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How To Keep Your Pets Safe This Holiday Season

Updated on September 10, 2013
Kristine Manley profile image

Kris Manley is a blogger, author, and speaker. She's a guest on radio in the U.S., Canada, and overseas, as well as a guest on network TV.

Don't forget to protect Max and Milo around Christmas, Thanksgiving, and other Holidays.

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Around the holidays we are so concerned about purchasing gifts and making sure the children have what they want and/or need. We think about other gift ideas for parents, grandparents, teachers, friends, and co-workers, but what about your pets? What do they need? How do you care for them around the Holidays? Yes, you may be thinking about that doggy or kitty toy, but is your house safe for your pets around the holidays? We child proof our homes around the holidays, but do we pet proof our homes too?

10 Tips To Keep Your Pets Safe Around The Holidays.

  1. If you are having a holiday party and your pets are small, be reminded that they can be stepped on unintentionally. So to keep them from becoming mini door mats put them in their room with their toys, food, bed, and monitor - yes monitor (like a baby monitor); you want to hear what's going on where they are. If they whine or meow or make other noises for a long period of time, you want to check on them.
  2. An alternative pet safe party idea is to place your pet with a neighbor that it's familiar with, or put your pet in a kennel. Pets can be excitable or scared around new house guests. Your pet may also be frightened of loud sounds or noises. I had a friend whose dog used to get so excited that she would pee on the carpet each time guests came over to visit.
  3. Please, don't feed the animals - ask your holiday guests to keep their drinks and food away from your pet.
  4. Do you plan on having holiday plants around the house? Keep them away from your pets, especially, mistletoe, lilies, poinsettias, and holly. Poinsettias will give pets somewhat of an upset stomach - read why in this Hub: http://alexadry.hubpages.com/hub/Are-poinsettias-poisonous. Holly berries and mistletoe berries, if eaten in large numbers, by cats and dogs can cause vomiting and diarrhea along with some upset in the GI tract. Cats can suffer kidney failure after ingesting just a small amount of a lily.
  5. If you have any lit candles, don't leave your pet in a room with them. It could be a disaster if they knock them over.
  6. Make sure your pets stay away from treats containing chocolate, raisins, grapes, xylitol, onions and other foods that are considered to be toxic to animals.
  7. Chicken and turkey bones are a no, no for your pet; they can splinter.
  8. If you have a cat you might not want to put tinsel on your Christmas tree. If the cat eats the tinsel it can block the cat's intestines.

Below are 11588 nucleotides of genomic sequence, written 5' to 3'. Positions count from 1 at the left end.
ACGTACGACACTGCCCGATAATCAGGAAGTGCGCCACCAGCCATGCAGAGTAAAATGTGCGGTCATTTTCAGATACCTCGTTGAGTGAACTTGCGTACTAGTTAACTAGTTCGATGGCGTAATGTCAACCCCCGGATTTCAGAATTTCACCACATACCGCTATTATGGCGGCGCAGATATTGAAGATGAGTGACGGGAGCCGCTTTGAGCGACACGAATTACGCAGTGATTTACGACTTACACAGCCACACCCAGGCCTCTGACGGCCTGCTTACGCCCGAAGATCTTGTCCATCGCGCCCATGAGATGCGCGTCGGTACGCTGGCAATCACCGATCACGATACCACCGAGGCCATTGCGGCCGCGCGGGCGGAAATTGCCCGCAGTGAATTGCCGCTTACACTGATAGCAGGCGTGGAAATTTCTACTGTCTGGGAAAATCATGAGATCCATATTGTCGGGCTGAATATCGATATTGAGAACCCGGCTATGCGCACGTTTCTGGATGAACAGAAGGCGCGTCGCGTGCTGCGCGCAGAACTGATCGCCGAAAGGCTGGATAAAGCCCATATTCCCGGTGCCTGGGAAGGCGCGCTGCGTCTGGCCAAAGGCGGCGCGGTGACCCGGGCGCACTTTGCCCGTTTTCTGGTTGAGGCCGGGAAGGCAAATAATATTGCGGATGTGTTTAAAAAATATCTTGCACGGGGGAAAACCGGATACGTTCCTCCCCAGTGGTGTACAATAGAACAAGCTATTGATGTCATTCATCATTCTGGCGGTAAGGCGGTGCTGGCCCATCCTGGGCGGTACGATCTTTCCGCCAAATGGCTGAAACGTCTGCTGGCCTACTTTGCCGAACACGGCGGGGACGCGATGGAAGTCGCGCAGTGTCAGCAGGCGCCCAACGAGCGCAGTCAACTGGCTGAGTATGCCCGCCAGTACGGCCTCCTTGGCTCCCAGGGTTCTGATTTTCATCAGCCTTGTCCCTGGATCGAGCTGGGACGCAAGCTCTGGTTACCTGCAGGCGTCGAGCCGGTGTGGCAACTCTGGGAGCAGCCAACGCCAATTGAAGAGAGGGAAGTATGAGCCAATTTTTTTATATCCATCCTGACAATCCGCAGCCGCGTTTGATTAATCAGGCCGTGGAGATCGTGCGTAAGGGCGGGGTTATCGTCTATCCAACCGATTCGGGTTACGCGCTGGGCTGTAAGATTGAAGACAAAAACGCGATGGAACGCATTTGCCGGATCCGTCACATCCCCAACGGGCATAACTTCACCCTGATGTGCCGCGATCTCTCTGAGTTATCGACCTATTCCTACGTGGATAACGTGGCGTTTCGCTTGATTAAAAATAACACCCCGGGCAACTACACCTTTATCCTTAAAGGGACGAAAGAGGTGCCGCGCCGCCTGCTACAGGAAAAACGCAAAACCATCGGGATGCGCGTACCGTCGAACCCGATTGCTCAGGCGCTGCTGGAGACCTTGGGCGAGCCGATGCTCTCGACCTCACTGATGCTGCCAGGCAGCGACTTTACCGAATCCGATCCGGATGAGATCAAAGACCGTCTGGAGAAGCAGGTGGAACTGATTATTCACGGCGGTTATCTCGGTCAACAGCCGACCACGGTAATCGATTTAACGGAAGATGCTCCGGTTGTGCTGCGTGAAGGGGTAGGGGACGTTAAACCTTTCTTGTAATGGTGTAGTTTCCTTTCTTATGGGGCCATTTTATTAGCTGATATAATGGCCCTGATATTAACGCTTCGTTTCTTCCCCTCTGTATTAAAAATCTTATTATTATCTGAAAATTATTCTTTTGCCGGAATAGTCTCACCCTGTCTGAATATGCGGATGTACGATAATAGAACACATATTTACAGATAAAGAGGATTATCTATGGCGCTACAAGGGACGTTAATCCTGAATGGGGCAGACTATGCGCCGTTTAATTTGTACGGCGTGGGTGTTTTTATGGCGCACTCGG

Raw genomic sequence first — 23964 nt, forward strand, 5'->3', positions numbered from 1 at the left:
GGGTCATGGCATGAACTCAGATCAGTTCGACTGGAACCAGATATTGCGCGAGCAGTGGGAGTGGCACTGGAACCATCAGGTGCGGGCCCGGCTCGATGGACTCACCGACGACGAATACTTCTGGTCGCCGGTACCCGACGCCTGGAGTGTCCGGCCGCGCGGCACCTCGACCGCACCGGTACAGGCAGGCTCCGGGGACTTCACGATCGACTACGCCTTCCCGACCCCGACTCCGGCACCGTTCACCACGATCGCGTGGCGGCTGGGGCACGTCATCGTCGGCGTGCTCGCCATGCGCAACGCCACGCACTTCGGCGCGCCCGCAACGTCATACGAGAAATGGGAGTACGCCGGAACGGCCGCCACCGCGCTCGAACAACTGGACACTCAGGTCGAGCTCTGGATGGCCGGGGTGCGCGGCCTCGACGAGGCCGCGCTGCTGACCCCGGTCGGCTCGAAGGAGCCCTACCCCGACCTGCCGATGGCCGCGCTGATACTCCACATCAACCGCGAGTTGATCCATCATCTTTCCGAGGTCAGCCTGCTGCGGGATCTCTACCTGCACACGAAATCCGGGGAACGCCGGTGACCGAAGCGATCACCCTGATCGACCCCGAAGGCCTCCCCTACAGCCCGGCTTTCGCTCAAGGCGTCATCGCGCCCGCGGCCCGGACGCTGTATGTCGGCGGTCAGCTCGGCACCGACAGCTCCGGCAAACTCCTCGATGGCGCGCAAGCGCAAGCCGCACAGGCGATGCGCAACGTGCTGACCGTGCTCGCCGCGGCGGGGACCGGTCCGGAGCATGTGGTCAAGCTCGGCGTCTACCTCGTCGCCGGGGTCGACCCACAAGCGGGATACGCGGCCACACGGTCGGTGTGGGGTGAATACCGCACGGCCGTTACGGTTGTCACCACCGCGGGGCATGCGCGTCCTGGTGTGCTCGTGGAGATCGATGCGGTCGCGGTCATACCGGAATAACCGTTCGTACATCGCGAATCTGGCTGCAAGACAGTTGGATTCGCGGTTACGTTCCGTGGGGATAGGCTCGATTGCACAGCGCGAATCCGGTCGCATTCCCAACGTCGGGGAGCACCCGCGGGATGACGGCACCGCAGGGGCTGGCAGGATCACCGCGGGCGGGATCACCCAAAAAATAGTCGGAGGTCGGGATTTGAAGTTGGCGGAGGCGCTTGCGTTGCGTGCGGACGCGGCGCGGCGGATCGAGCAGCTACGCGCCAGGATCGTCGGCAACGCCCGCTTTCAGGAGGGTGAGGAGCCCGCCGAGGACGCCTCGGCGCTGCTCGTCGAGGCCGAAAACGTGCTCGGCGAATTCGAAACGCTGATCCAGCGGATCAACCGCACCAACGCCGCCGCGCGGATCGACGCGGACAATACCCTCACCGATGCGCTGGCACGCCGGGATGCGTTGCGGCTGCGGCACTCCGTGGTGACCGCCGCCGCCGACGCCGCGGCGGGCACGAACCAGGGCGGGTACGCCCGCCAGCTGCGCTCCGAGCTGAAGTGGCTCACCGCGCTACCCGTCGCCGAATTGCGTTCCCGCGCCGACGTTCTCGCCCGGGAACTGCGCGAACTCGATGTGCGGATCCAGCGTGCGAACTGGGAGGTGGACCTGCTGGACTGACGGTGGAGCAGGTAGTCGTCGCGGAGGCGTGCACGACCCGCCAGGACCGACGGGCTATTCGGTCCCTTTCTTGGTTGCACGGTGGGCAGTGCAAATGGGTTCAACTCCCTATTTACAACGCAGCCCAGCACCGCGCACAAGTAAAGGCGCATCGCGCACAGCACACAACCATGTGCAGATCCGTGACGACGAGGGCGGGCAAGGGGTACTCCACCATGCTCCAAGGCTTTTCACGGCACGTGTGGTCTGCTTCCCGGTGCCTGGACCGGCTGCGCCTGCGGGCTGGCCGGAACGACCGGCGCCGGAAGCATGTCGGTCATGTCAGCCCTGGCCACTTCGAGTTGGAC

9. Electrical cords can be a hazard to your pets - especially if you have a "chewer" for a pet. Not securing your electrical cords could be a shock to your pet - no pun intended.
  10. Timberrrrrrrr! You don't want your Christmas tree to be knocked over by your pet, so secure it. You know that cats love to climb, so hang a lemon-scented car air freshener in the tree to act as a climbing deterrent.

Holiday Puppy
Holiday Puppy | Source

Other Pet Safe Ideas

  • If children will visit your home around the holidays ask their parents if they like pets. Children can be harmful to animals if not properly supervised. I'm just saying.
  • Is your pet allergic to certain smells. Some guests will have on perfume and cologne and want to snuggle with your pet. How will that perfume or cologne affect your pet?
  • Aunt Sally says, "have pet will travel." But you say, "not to my house." Don't let guests who might own "bully" pets bring them to your house. Why should your precious Milo have a boxing match over the holidays and a paw print in the face?
  • Use disposable dishware for the holidays. Why? You don't want to stack up used plates and glasses on the counter until morning. Your pet may want to lick the excess food particles off of them. Again, keep them safe from alcohol residue in glasses which can be toxic to them along with leftover chocolate cake left on a plate. Don't forget to take the trash out so your pet won't attempt to go into it.
  • Make sure your pet's collar doesn't get caught on a decoration you've place in an unusual place - choking your pet and pulling down or off the decoration.

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    • profile image

      Renee 2 years ago

      These are some great ideas on keeping my pets safe - I have not given much thought to this. Thanks

    • profile image

      Anne 2 years ago

      This is a wonderful article. I'm glad I came across it. I have two little Terriers I want to keep safe from the Holiday madness.

    • profile image

      Amanda 2 years ago

      Create pet friendly ideas to keep them safe and sound.

    • Kristine Manley profile image
      Author

      Donna Kristine 5 years ago from Atlanta, GA

      Hi rjsadowski, thanks.

    • rjsadowski profile image

      rjsadowski 5 years ago

      Good advice for keeping our pets safe.

    • Kristine Manley profile image
      Author

      Donna Kristine 5 years ago from Atlanta, GA

      Hi Peggy W, yes, I am a pet lover. Thanks

    • Peggy W profile image

      Peggy Woods 5 years ago from Houston, Texas

      Hi Kristine,

      You are obviously a pet lover and many of these tips are good ones. Thanks for sharing these ideas. Voted up and useful.

    • Kristine Manley profile image
      Author

      Donna Kristine 5 years ago from Atlanta, GA

      Hi Ace Critic PW, thanks.

    • Ace Critic PW profile image

      Ace Critic PW 5 years ago from Cleveland, TX

      Great Hub. The light humor gave a good read. ~Ace Critic PW

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